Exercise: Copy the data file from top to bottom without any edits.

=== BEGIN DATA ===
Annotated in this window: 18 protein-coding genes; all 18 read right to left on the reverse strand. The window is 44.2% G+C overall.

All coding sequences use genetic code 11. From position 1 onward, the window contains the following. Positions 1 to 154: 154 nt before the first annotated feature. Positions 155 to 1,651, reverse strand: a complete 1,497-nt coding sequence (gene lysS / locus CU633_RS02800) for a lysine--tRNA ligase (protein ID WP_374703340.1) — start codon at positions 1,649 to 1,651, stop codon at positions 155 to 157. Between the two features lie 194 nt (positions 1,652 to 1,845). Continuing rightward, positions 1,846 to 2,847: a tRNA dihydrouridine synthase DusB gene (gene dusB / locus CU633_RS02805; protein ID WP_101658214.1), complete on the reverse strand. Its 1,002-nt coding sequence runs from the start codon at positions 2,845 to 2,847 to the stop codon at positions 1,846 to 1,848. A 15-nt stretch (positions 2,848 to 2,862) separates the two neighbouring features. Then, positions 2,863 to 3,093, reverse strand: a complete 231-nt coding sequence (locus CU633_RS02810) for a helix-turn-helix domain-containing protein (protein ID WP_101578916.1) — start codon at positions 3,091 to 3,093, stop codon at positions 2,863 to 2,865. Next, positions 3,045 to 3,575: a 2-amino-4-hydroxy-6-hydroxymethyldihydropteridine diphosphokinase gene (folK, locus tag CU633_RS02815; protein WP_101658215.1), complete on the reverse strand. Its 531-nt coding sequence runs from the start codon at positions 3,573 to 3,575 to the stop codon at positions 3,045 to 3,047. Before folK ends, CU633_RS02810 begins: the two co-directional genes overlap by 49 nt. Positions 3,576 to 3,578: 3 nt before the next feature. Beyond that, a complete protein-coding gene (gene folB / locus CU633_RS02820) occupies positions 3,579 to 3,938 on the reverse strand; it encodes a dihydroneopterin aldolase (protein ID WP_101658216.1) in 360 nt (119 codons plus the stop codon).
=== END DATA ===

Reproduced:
Annotated in this window: 18 protein-coding genes; all 18 read right to left on the reverse strand. The window is 44.2% G+C overall.

All coding sequences use genetic code 11. From position 1 onward, the window contains the following. Positions 1 to 154: 154 nt before the first annotated feature. Positions 155 to 1,651, reverse strand: a complete 1,497-nt coding sequence (gene lysS / locus CU633_RS02800) for a lysine--tRNA ligase (protein ID WP_374703340.1) — start codon at positions 1,649 to 1,651, stop codon at positions 155 to 157. Between the two features lie 194 nt (positions 1,652 to 1,845). Continuing rightward, positions 1,846 to 2,847: a tRNA dihydrouridine synthase DusB gene (gene dusB / locus CU633_RS02805; protein ID WP_101658214.1), complete on the reverse strand. Its 1,002-nt coding sequence runs from the start codon at positions 2,845 to 2,847 to the stop codon at positions 1,846 to 1,848. A 15-nt stretch (positions 2,848 to 2,862) separates the two neighbouring features. Then, positions 2,863 to 3,093, reverse strand: a complete 231-nt coding sequence (locus CU633_RS02810) for a helix-turn-helix domain-containing protein (protein ID WP_101578916.1) — start codon at positions 3,091 to 3,093, stop codon at positions 2,863 to 2,865. Next, positions 3,045 to 3,575: a 2-amino-4-hydroxy-6-hydroxymethyldihydropteridine diphosphokinase gene (folK, locus tag CU633_RS02815; protein WP_101658215.1), complete on the reverse strand. Its 531-nt coding sequence runs from the start codon at positions 3,573 to 3,575 to the stop codon at positions 3,045 to 3,047. Before folK ends, CU633_RS02810 begins: the two co-directional genes overlap by 49 nt. Positions 3,576 to 3,578: 3 nt before the next feature. Beyond that, a complete protein-coding gene (gene folB / locus CU633_RS02820) occupies positions 3,579 to 3,938 on the reverse strand; it encodes a dihydroneopterin aldolase (protein ID WP_101658216.1) in 360 nt (119 codons plus the stop codon).